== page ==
Wordpress will work with PHP 5.2.4+ and MySQL 5.0+ but the Wordpress docs suggest sites run on 5.6 or greater (April 6, 2016).
For personal themes/plugins I would suggest supporting at least php 5.5, but for plugins/themes you are trying to sell you may want to go down to 5.3. While PHP versions 5.5 is nearing end of life and 5.4 and below are no longer actively supported, supporting lower version would also avoid the headache of people giving your plugin/theme bad reviews if it "didn't work properly" when they are running an outdated PHP version.
Here are the current results of what php versions sites are using that are running wordpress:
5.2 : 8.545%
5.3 : 22.987%
5.4 : 33.878%
5.5 : 18.161%
5.6 : 15.512%
7.0 : 0.916%
You can check the version of php as well as wordpress on activation of your plugin and auto disable it with an optional notification. This would allow you to to use a higher php version and let you notify the user that they need to update their php version when they try to activate the plugin. This would avoid what I mentioned earlier about users/customers freaking out or giving you a bad review because the plugin broke, caused errors, or just didn't work on their site.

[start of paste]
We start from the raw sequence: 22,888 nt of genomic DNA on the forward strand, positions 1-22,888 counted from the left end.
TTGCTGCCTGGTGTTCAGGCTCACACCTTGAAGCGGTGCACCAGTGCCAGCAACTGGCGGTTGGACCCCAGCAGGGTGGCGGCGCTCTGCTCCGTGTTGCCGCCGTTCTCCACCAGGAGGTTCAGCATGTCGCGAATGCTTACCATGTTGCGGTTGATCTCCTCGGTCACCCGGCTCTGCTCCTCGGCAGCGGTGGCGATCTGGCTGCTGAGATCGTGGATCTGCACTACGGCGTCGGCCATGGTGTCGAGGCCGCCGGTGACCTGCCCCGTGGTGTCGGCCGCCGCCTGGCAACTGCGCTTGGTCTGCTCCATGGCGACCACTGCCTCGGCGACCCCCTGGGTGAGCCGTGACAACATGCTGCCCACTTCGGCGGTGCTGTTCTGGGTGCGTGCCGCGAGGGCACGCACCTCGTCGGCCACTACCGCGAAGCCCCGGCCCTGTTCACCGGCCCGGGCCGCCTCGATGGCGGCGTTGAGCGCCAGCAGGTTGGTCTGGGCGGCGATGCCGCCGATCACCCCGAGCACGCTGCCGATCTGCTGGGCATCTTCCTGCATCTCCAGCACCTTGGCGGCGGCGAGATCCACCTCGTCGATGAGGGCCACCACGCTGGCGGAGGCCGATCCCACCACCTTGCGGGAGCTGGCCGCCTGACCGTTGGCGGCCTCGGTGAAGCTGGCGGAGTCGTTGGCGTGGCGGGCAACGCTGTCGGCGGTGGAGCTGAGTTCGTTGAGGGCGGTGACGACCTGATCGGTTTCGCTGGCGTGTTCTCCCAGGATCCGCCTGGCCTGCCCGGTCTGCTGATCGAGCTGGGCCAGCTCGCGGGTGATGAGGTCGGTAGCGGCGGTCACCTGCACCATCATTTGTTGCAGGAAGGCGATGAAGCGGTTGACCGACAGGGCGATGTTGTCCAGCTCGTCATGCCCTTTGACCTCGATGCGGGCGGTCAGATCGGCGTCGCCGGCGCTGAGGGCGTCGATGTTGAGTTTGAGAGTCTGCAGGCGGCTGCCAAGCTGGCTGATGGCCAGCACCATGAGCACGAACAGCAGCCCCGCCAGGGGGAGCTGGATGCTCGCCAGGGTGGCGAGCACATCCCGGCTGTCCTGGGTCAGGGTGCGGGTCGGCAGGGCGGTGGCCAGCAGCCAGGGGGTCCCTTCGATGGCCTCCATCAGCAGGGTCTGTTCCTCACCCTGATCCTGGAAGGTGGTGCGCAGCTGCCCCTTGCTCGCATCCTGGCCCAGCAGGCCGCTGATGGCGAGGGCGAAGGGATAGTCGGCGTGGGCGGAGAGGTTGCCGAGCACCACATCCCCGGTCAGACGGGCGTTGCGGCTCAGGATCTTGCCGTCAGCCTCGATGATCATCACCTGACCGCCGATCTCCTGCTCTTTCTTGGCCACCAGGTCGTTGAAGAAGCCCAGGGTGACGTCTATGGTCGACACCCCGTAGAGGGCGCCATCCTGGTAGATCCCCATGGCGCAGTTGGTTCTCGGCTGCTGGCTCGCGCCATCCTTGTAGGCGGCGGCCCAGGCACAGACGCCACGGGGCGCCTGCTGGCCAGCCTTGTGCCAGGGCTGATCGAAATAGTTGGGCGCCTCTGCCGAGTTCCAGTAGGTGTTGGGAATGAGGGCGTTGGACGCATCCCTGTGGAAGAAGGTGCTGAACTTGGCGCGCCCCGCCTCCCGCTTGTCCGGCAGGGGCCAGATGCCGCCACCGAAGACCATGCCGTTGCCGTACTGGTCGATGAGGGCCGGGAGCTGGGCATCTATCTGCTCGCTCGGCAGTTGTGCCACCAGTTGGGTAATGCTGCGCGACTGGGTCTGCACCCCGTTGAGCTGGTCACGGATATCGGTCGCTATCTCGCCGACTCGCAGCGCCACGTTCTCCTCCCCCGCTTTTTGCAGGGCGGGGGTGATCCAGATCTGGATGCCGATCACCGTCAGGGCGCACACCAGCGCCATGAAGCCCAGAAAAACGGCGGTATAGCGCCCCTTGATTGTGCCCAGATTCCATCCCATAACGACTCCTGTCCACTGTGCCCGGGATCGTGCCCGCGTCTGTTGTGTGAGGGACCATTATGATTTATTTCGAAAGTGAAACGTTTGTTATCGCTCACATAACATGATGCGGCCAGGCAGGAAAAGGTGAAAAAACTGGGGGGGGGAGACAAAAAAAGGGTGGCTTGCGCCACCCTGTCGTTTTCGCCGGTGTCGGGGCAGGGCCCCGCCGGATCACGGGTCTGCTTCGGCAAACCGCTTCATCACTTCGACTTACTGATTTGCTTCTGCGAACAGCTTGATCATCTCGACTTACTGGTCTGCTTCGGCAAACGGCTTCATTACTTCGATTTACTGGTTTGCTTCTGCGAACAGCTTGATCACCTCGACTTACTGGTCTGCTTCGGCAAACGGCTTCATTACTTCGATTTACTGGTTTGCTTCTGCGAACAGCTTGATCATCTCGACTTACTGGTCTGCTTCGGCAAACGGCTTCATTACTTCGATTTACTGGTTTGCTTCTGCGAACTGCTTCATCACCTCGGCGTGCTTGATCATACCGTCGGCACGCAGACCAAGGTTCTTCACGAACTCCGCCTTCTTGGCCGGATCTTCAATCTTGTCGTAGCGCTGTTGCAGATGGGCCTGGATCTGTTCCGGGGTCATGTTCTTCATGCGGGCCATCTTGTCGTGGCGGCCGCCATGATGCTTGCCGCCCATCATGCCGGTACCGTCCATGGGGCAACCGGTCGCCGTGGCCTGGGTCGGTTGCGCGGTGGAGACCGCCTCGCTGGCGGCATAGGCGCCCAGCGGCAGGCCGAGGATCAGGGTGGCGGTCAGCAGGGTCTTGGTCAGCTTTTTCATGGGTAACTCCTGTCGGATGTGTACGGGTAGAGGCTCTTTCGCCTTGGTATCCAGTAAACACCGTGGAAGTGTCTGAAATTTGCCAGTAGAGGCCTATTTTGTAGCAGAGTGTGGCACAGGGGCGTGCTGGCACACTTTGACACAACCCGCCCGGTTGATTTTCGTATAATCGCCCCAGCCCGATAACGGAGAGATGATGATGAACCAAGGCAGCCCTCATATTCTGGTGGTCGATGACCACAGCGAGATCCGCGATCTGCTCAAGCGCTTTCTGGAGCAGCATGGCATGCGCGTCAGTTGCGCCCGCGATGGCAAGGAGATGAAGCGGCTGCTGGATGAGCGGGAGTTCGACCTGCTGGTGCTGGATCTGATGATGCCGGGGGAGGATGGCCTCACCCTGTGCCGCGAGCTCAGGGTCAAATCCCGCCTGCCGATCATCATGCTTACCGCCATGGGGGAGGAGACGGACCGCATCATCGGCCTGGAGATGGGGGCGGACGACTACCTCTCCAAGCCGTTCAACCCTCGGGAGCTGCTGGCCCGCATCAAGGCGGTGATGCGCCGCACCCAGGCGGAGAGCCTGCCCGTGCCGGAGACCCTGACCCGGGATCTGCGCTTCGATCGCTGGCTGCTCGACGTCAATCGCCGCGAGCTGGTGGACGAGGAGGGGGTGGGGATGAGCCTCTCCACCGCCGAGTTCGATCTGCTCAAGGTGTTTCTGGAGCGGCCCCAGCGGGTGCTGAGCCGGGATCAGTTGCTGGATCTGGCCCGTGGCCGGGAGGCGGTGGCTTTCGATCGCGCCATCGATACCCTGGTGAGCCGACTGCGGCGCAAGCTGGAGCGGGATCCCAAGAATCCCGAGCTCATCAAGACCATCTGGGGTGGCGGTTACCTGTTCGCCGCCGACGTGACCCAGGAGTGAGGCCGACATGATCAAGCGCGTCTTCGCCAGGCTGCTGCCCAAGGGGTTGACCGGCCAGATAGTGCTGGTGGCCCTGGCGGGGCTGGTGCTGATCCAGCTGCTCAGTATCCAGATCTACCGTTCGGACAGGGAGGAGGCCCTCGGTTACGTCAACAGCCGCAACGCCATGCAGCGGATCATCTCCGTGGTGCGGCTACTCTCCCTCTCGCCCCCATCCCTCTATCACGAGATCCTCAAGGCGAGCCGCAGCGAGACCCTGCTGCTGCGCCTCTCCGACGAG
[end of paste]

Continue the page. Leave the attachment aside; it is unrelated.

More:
Also, there are several great "boilerplates" out there that give you a great foundation for building themes and plugins. I suggest using or looking through which should (for the most part) ensure you're "doing it right".
Here's a few of the most popular:
- Plugin Boilerplate
- Plugin Boilerplate Generator
- Roots Theme Development Starter
- Underscores Theme Generator
- Bones Starter Theme
Lastly, if you're just learning PHP and your goal is to develop wordpress themes or plugins, I wouldn't spend much if any time trying to learn outdated practices. There are several useful tools you can use to test your php and know what version it will run on (like this or PHPCompatibility. This way you can check what minimum version the user will need if you're unsure. Alongside this you can use WP-CLI for unit tests (it also lets you do a ton of other awesome things while developing). Also, most php is backward compatible so a lot of times using older features will still work in newer versions.
If compatibility is your main concern, make sure you are following development guidelines as outlined by the Theme Review Team and use the Theme Check plugin or something similar for plugins.
If you're selling on an online marketplace you'll need to pass a similar theme/plugin review that wordpress.org does before you're allowed to sell with them. So you should always try to follow guidelines provided by wordpress.org. However, online marketplaces can have slightly different requirements (like themeforest) so if you're still concerned you should check with them.